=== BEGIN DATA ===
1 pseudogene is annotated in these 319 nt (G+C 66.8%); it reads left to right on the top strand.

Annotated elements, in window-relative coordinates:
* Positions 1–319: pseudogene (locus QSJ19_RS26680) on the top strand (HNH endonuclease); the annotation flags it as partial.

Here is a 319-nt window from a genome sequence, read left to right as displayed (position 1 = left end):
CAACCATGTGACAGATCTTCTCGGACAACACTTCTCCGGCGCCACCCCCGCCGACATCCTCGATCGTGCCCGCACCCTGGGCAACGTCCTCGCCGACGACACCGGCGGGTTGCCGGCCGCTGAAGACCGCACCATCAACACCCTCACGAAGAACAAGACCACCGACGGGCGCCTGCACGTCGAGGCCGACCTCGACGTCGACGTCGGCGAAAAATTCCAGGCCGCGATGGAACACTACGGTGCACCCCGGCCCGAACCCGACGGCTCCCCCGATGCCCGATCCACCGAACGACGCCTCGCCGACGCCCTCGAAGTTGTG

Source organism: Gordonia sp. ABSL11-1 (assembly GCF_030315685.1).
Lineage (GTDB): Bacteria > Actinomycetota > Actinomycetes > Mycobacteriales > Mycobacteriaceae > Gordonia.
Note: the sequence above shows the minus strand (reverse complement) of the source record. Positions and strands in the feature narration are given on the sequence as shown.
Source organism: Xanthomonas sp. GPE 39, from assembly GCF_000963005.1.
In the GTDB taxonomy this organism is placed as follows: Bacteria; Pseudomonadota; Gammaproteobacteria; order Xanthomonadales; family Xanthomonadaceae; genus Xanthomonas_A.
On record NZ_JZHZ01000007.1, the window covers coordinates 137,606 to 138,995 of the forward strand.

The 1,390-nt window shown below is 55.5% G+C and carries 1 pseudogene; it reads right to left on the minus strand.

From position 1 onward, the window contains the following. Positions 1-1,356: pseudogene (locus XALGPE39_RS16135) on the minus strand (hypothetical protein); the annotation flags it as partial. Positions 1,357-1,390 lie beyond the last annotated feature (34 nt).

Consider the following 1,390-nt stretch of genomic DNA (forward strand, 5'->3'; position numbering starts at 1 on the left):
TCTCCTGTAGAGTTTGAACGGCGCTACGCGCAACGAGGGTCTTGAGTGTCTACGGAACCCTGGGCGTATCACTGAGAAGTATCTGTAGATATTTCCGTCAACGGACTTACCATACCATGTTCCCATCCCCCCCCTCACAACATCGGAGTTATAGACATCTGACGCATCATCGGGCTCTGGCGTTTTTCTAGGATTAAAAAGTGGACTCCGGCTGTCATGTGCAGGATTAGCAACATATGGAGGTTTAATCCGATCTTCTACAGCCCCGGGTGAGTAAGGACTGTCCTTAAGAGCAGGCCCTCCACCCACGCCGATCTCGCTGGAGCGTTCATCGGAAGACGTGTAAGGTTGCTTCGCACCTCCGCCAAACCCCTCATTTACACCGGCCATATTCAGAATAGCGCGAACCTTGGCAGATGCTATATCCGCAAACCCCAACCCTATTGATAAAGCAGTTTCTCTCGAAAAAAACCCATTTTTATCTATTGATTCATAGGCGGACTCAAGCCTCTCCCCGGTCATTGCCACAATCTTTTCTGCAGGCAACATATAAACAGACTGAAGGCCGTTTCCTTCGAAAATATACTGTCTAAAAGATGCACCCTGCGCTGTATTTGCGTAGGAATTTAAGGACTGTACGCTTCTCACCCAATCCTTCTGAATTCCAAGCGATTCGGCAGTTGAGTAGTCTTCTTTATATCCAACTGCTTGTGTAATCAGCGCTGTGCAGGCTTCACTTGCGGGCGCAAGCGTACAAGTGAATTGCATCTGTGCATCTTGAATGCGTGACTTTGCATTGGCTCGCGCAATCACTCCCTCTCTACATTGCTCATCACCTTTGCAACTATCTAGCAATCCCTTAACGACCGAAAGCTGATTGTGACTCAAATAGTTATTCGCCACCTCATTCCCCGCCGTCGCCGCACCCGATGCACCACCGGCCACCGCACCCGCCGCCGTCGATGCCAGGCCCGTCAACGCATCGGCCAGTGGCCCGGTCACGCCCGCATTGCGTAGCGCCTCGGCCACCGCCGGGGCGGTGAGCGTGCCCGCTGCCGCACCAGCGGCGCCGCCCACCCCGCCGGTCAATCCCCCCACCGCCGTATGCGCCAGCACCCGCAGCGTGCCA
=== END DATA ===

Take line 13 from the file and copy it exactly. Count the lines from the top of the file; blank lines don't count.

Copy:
From position 1 onward, the window contains the following. Positions 1-1,356: pseudogene (locus XALGPE39_RS16135) on the minus strand (hypothetical protein); the annotation flags it as partial. Positions 1,357-1,390 lie beyond the last annotated feature (34 nt).